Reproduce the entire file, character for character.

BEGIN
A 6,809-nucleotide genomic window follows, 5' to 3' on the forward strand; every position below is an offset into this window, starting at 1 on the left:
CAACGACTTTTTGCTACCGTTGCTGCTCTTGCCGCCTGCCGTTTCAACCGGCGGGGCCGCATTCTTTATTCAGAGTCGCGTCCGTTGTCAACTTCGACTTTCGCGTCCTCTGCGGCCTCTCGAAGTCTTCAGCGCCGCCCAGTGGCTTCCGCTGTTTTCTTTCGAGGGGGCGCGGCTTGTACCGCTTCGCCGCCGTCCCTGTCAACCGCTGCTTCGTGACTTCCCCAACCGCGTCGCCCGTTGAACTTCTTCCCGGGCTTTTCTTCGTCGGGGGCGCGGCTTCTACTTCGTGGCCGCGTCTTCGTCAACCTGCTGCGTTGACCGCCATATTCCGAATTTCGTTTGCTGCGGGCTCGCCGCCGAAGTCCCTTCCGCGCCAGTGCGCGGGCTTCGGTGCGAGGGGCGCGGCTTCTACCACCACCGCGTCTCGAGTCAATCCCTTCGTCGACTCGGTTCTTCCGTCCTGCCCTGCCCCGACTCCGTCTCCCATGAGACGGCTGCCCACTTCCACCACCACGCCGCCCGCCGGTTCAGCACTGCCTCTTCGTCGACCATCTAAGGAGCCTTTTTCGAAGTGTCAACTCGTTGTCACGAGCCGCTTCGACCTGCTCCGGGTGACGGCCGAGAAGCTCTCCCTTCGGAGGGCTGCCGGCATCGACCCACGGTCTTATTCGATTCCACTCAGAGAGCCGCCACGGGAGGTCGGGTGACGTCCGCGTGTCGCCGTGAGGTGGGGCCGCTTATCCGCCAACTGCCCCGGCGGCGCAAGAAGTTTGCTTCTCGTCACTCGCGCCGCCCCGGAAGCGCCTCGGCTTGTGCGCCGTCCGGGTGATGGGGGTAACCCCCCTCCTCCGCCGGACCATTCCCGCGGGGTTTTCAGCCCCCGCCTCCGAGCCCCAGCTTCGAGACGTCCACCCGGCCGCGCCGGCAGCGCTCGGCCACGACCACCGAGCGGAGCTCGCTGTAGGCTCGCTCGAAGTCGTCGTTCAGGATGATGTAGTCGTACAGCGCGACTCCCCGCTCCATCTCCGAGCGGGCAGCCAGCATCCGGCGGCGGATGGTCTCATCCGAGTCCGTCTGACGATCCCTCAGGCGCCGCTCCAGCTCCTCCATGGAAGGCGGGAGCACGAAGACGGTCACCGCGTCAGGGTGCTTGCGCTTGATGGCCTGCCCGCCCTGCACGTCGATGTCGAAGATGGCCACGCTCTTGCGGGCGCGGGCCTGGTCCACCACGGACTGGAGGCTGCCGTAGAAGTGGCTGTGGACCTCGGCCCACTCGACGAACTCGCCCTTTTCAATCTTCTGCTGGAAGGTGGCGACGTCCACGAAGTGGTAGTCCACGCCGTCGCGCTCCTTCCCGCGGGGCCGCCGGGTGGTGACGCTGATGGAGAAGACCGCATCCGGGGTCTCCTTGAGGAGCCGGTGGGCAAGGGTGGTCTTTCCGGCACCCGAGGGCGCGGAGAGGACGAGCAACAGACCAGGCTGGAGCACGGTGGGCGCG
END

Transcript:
A 6,809-nucleotide genomic window follows, 5' to 3' on the forward strand; every position below is an offset into this window, starting at 1 on the left:
CAACGACTTTTTGCTACCGTTGCTGCTCTTGCCGCCTGCCGTTTCAACCGGCGGGGCCGCATTCTTTATTCAGAGTCGCGTCCGTTGTCAACTTCGACTTTCGCGTCCTCTGCGGCCTCTCGAAGTCTTCAGCGCCGCCCAGTGGCTTCCGCTGTTTTCTTTCGAGGGGGCGCGGCTTGTACCGCTTCGCCGCCGTCCCTGTCAACCGCTGCTTCGTGACTTCCCCAACCGCGTCGCCCGTTGAACTTCTTCCCGGGCTTTTCTTCGTCGGGGGCGCGGCTTCTACTTCGTGGCCGCGTCTTCGTCAACCTGCTGCGTTGACCGCCATATTCCGAATTTCGTTTGCTGCGGGCTCGCCGCCGAAGTCCCTTCCGCGCCAGTGCGCGGGCTTCGGTGCGAGGGGCGCGGCTTCTACCACCACCGCGTCTCGAGTCAATCCCTTCGTCGACTCGGTTCTTCCGTCCTGCCCTGCCCCGACTCCGTCTCCCATGAGACGGCTGCCCACTTCCACCACCACGCCGCCCGCCGGTTCAGCACTGCCTCTTCGTCGACCATCTAAGGAGCCTTTTTCGAAGTGTCAACTCGTTGTCACGAGCCGCTTCGACCTGCTCCGGGTGACGGCCGAGAAGCTCTCCCTTCGGAGGGCTGCCGGCATCGACCCACGGTCTTATTCGATTCCACTCAGAGAGCCGCCACGGGAGGTCGGGTGACGTCCGCGTGTCGCCGTGAGGTGGGGCCGCTTATCCGCCAACTGCCCCGGCGGCGCAAGAAGTTTGCTTCTCGTCACTCGCGCCGCCCCGGAAGCGCCTCGGCTTGTGCGCCGTCCGGGTGATGGGGGTAACCCCCCTCCTCCGCCGGACCATTCCCGCGGGGTTTTCAGCCCCCGCCTCCGAGCCCCAGCTTCGAGACGTCCACCCGGCCGCGCCGGCAGCGCTCGGCCACGACCACCGAGCGGAGCTCGCTGTAGGCTCGCTCGAAGTCGTCGTTCAGGATGATGTAGTCGTACAGCGCGACTCCCCGCTCCATCTCCGAGCGGGCAGCCAGCATCCGGCGGCGGATGGTCTCATCCGAGTCCGTCTGACGATCCCTCAGGCGCCGCTCCAGCTCCTCCATGGAAGGCGGGAGCACGAAGACGGTCACCGCGTCAGGGTGCTTGCGCTTGATGGCCTGCCCGCCCTGCACGTCGATGTCGAAGATGGCCACGCTCTTGCGGGCGCGGGCCTGGTCCACCACGGACTGGAGGCTGCCGTAGAAGTGGCTGTGGACCTCGGCCCACTCGACGAACTCGCCCTTTTCAATCTTCTGCTGGAAGGTGGCGACGTCCACGAAGTGGTAGTCCACGCCGTCGCGCTCCTTCCCGCGGGGCCGCCGGGTGGTGACGCTGATGGAGAAGACCGCATCCGGGGTCTCCTTGAGGAGCCGGTGGGCAAGGGTGGTCTTTCCGGCACCCGAGGGCGCGGAGAGGACGAGCAACAGACCAGGCTGGAGCACGGTGGGCGCG